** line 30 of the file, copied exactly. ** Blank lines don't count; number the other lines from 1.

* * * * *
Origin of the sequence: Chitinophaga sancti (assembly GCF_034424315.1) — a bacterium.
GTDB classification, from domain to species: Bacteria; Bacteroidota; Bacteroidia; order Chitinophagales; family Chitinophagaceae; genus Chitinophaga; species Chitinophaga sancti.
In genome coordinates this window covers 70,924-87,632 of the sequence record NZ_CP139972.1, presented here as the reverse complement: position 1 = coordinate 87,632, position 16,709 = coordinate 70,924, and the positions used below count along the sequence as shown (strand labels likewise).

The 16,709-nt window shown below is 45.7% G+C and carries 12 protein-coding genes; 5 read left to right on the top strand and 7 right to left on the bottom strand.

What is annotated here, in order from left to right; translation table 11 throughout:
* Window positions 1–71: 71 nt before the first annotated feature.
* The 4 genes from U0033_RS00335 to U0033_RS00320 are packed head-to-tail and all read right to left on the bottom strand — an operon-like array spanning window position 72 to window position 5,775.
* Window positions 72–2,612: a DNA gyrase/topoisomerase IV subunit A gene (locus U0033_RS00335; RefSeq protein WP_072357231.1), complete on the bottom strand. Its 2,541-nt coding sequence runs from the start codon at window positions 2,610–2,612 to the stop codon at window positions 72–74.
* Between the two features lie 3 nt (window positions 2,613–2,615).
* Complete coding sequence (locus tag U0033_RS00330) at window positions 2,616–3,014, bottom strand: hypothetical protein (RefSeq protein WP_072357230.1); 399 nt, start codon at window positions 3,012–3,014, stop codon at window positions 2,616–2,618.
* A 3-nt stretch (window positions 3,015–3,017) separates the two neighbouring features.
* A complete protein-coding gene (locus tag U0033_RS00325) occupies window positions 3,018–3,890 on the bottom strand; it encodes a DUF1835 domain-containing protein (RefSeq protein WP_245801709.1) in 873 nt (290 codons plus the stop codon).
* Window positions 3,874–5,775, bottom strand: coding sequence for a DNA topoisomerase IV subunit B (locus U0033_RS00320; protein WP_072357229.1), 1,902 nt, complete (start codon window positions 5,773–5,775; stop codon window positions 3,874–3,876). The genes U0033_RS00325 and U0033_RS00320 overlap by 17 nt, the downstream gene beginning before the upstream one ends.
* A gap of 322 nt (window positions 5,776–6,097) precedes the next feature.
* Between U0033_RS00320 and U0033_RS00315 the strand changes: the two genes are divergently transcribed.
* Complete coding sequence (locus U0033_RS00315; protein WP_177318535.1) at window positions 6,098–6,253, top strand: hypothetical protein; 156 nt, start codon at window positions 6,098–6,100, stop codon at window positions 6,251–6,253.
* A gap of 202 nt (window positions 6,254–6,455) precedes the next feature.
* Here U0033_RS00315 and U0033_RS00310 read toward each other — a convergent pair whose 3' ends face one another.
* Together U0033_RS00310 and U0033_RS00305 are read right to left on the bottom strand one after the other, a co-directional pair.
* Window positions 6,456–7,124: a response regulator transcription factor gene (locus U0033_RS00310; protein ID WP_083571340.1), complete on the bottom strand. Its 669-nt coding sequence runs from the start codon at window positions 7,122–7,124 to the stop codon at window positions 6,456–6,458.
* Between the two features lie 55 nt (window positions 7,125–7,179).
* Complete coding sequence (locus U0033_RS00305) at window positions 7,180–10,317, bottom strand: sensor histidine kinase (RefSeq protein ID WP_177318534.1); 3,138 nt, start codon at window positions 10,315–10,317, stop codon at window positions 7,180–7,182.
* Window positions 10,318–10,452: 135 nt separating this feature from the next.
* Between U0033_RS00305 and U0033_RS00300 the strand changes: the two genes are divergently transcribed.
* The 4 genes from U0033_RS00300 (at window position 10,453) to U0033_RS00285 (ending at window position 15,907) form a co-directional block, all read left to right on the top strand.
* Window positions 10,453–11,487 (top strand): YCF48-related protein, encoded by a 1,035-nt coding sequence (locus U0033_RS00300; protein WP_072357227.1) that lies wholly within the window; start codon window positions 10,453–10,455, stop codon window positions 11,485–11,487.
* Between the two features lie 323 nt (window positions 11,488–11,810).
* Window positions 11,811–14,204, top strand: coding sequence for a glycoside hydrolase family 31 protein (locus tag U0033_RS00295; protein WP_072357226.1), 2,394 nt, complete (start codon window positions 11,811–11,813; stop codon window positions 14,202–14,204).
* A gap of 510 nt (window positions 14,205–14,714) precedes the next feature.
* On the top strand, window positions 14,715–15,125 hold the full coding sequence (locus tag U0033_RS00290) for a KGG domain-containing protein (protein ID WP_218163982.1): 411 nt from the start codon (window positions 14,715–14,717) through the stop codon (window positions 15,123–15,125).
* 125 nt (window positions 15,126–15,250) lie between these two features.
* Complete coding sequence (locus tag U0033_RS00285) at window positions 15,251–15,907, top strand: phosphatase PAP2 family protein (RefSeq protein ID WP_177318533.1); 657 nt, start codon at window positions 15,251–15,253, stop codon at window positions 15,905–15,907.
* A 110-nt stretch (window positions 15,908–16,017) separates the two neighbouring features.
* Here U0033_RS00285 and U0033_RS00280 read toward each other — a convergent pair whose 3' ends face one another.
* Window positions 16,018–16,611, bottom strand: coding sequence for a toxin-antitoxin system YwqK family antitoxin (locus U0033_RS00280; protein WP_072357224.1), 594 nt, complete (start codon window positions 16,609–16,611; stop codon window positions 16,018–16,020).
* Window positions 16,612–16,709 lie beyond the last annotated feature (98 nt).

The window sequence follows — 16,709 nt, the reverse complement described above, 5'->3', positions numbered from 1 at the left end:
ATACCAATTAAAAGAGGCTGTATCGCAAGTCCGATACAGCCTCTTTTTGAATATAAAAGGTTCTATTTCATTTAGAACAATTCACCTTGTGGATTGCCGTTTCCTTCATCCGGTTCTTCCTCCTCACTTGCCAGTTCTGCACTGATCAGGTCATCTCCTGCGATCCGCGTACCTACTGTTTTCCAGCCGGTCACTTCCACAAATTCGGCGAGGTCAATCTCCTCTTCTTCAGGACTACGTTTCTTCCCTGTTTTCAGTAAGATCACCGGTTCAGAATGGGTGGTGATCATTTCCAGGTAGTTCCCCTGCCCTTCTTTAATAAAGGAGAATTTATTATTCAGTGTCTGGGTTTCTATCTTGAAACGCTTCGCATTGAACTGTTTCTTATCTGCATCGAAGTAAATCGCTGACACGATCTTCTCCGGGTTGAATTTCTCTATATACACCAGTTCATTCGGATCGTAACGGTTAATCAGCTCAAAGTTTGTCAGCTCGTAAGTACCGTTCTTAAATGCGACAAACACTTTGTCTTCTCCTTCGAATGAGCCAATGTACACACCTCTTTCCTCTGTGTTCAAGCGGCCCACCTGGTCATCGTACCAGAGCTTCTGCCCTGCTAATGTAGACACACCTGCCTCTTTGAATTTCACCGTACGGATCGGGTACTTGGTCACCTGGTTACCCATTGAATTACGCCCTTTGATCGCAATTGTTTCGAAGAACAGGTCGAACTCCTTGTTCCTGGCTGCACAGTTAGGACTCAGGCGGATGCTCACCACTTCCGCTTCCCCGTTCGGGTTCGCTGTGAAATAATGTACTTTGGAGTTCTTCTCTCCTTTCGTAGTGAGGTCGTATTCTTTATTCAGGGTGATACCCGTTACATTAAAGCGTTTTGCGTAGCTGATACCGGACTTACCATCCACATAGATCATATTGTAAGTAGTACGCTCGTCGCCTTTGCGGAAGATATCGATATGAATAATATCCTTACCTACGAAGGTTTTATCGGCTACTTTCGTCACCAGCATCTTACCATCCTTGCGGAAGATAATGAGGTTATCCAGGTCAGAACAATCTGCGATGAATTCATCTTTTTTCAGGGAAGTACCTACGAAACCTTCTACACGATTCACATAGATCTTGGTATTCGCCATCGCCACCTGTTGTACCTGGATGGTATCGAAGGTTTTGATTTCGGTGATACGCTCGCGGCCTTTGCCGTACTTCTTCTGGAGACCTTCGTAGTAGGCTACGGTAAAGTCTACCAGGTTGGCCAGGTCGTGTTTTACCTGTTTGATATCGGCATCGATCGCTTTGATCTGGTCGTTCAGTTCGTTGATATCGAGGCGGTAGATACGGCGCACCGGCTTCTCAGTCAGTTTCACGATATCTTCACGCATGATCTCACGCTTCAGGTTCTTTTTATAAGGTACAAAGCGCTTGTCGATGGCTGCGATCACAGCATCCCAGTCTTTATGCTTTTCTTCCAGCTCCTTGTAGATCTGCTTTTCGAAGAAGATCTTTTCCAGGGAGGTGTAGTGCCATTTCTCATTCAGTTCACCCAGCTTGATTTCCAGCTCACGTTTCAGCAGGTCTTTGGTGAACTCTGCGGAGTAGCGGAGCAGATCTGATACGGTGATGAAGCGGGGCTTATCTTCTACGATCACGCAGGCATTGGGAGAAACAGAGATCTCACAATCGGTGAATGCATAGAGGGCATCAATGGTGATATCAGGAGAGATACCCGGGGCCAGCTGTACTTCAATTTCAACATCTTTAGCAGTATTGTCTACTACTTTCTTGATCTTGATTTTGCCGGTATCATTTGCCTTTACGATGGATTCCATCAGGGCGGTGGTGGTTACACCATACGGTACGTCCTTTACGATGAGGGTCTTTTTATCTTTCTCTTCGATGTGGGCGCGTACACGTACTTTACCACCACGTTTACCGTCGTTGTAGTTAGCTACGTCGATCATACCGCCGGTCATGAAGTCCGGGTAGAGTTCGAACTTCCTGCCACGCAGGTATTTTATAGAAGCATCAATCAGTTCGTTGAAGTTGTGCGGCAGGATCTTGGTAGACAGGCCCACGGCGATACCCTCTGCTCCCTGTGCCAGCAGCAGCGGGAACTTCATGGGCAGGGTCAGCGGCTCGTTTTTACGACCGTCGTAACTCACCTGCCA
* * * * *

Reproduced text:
* On the top strand, window positions 14,715–15,125 hold the full coding sequence (locus tag U0033_RS00290) for a KGG domain-containing protein (protein ID WP_218163982.1): 411 nt from the start codon (window positions 14,715–14,717) through the stop codon (window positions 15,123–15,125).